What: According to Automotive News, there are currently around 4 million rideshare drivers bopping around cities and suburbs. That’s a lot of Lyft and Uber business, to be sure – and it’s also a great opportunity for dealerships. Consider, for example, that while most vehicles are active just four percent of the time, rideshare vehicles ring the bell at a robust 26 percent. The Automotive News post figures that this type of use equals six times the required maintenance.

Takeaway: If you’re not already marketing to ride-share drivers, seriously consider doing so. Obviously, their income requires consistent maintenance and repair on an accelerated schedule – and that makes them an ideal customer. If you build a solid service relationship based on complete, fast and affordable service, chances are they will return many times.

Go here: Drivers for ride-hailing services can be a prime source of fixed ops profits

Winter Blues Expected to Creep Into February Car Sales

What: Edmunds is forecasting a gloomy February for new vehicle sales, thanks to a 2.2 percent decrease compared to February 2018, and an estimated seasonally adjusted annual rate (SAAR) of 16.7 million.  On the bright side, sales improved over January 2019 by over 12 percent. Edmunds analyst Jeremy Acevedo sees it as a subtle drop and a “good barometer of the gradual sales decline we expect through 2019.” He cites the growing cost of purchase, such as interest rates, as a main reason for the slump.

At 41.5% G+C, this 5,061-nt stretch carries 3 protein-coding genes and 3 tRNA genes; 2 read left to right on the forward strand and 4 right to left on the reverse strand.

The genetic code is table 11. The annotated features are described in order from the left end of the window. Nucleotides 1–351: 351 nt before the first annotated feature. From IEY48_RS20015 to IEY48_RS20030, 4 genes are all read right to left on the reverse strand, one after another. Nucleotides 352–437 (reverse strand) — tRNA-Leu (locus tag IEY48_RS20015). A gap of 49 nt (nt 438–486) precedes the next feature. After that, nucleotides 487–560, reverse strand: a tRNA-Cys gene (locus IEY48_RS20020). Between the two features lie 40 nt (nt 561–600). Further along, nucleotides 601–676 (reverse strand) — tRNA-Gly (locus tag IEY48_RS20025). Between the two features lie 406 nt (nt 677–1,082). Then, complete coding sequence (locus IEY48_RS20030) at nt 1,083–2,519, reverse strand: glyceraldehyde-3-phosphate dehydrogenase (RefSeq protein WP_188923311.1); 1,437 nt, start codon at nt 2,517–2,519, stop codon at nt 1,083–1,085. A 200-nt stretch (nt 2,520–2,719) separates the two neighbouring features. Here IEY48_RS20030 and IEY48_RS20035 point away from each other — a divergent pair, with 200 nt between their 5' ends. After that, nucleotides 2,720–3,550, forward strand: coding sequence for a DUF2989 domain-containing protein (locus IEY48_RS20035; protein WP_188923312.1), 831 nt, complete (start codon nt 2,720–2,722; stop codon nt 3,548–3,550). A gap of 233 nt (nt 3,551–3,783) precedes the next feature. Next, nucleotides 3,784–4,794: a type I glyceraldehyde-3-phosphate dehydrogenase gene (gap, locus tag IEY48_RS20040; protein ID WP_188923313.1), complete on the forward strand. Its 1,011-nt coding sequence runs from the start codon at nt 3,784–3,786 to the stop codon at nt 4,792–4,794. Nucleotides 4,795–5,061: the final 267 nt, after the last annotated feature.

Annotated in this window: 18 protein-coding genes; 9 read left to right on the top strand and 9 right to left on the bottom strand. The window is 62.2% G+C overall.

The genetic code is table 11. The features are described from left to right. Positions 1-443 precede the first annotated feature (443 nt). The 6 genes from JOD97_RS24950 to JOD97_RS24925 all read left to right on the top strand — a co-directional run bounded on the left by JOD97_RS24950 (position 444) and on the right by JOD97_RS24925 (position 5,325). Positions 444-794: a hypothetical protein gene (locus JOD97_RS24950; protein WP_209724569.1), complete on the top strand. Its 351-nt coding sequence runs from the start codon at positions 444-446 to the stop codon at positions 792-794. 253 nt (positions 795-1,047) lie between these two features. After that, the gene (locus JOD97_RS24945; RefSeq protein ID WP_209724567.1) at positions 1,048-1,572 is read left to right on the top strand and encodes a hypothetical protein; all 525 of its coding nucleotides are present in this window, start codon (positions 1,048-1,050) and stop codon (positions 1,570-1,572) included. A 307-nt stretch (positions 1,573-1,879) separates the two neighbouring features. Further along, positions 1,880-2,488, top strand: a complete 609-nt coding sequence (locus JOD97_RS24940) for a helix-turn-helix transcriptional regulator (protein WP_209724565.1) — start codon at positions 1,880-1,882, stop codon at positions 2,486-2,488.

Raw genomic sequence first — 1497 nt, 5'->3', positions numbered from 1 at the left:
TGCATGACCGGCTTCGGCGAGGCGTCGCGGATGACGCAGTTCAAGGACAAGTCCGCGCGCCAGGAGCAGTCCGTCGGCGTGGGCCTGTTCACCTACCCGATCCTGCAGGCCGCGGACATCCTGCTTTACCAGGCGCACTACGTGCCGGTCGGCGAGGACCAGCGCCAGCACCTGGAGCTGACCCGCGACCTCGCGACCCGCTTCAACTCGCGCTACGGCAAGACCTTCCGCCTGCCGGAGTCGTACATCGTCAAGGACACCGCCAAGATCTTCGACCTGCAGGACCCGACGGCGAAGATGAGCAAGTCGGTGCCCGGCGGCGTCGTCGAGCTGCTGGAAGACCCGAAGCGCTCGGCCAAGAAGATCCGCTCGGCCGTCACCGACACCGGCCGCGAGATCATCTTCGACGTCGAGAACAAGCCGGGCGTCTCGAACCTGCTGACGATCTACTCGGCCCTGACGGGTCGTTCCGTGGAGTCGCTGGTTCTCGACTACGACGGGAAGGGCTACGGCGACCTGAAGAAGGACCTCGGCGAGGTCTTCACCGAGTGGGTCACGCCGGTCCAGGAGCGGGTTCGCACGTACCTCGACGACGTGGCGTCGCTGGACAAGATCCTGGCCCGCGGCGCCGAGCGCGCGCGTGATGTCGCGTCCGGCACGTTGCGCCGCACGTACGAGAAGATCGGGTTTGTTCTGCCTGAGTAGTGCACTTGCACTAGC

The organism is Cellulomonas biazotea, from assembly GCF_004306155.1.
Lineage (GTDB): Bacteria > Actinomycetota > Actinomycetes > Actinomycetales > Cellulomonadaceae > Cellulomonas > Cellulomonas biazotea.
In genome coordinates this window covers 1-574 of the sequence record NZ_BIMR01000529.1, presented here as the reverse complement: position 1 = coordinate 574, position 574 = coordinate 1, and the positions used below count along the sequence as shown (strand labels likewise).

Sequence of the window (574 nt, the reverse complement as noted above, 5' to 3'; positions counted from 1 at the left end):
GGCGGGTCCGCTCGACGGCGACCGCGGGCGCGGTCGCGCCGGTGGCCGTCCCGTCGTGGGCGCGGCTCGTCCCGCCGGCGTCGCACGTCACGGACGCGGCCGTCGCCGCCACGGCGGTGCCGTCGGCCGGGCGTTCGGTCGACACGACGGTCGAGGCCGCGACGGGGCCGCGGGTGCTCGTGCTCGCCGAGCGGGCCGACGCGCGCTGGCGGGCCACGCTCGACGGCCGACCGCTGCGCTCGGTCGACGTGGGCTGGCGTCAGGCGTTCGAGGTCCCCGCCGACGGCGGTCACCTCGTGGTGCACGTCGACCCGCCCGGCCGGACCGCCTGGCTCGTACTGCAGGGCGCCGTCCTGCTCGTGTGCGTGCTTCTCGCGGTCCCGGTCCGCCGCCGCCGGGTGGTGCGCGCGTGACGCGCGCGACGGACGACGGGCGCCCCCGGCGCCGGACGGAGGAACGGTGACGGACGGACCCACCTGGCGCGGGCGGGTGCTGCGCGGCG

Takeaway: After almost a decade of record-breaking growth, the auto market seems to have settled into a gradual sales decline, driven by higher cost and perhaps the availability of late model used vehicles. Regardless of the reason, service managers are becoming bigger VIPs inside the dealership, with a mandate to streamline service operations, and improve efficiency throughout the department.

Go Here: February Foretells Slower New Vehicle Sales in 2019

The days are getting shorter, the air crisper, and playoff baseball is at hand. Which means there’s one question on everyone’s mind:

Is this when new vehicle sales start to slide, and the Service Department comes in from the bullpen for the save?

The answer, apparently, is that it “depends.” Comparing September sales to last year’s hurricane-fueled sales rally doesn’t exactly paint an accurate picture – especially when new car sales estimates remain over 17 million units. Still, there’s little doubt that overall sales are headed toward a year-end fade. As such, we’ve spotted a few trends and stories that might help you prepare for a challenging final quarter – and a successful start to 2019.

September New Vehicle Sales Declined 5.5%. Is it Time to Worry?